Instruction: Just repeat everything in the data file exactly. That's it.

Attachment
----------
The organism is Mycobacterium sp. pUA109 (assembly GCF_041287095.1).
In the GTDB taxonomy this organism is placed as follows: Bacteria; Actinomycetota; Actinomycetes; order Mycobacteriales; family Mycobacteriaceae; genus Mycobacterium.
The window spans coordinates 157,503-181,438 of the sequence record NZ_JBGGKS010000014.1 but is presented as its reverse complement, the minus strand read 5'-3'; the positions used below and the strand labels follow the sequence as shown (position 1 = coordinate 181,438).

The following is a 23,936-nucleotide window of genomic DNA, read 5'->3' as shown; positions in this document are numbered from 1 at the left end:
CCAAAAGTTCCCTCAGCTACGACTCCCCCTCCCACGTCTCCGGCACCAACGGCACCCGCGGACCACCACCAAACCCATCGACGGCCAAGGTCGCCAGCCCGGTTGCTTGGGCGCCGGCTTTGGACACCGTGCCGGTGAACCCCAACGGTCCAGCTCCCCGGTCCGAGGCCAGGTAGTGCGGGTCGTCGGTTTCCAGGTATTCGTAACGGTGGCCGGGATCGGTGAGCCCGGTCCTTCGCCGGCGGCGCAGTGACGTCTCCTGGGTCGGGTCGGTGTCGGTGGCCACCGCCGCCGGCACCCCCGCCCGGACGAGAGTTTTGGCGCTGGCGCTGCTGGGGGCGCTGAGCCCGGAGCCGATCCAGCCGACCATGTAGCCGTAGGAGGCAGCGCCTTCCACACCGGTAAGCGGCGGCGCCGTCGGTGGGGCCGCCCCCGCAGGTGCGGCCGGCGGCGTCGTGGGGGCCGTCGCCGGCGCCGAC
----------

The organism is Mycobacterium sp. pUA109 (assembly GCF_041287095.1).
In the GTDB taxonomy this organism is placed as follows: Bacteria; Actinomycetota; Actinomycetes; order Mycobacteriales; family Mycobacteriaceae; genus Mycobacterium.
The window spans coordinates 157,503-181,438 of the sequence record NZ_JBGGKS010000014.1 but is presented as its reverse complement, the minus strand read 5'-3'; the positions used below and the strand labels follow the sequence as shown (position 1 = coordinate 181,438).

The following is a 23,936-nucleotide window of genomic DNA, read 5'->3' as shown; positions in this document are numbered from 1 at the left end:
CCAAAAGTTCCCTCAGCTACGACTCCCCCTCCCACGTCTCCGGCACCAACGGCACCCGCGGACCACCACCAAACCCATCGACGGCCAAGGTCGCCAGCCCGGTTGCTTGGGCGCCGGCTTTGGACACCGTGCCGGTGAACCCCAACGGTCCAGCTCCCCGGTCCGAGGCCAGGTAGTGCGGGTCGTCGGTTTCCAGGTATTCGTAACGGTGGCCGGGATCGGTGAGCCCGGTCCTTCGCCGGCGGCGCAGTGACGTCTCCTGGGTCGGGTCGGTGTCGGTGGCCACCGCCGCCGGCACCCCCGCCCGGACGAGAGTTTTGGCGCTGGCGCTGCTGGGGGCGCTGAGCCCGGAGCCGATCCAGCCGACCATGTAGCCGTAGGAGGCAGCGCCTTCCACACCGGTAAGCGGCGGCGCCGTCGGTGGGGCCGCCCCCGCAGGTGCGGCCGGCGGCGTCGTGGGGGCCGTCGCCGGCGCCGAC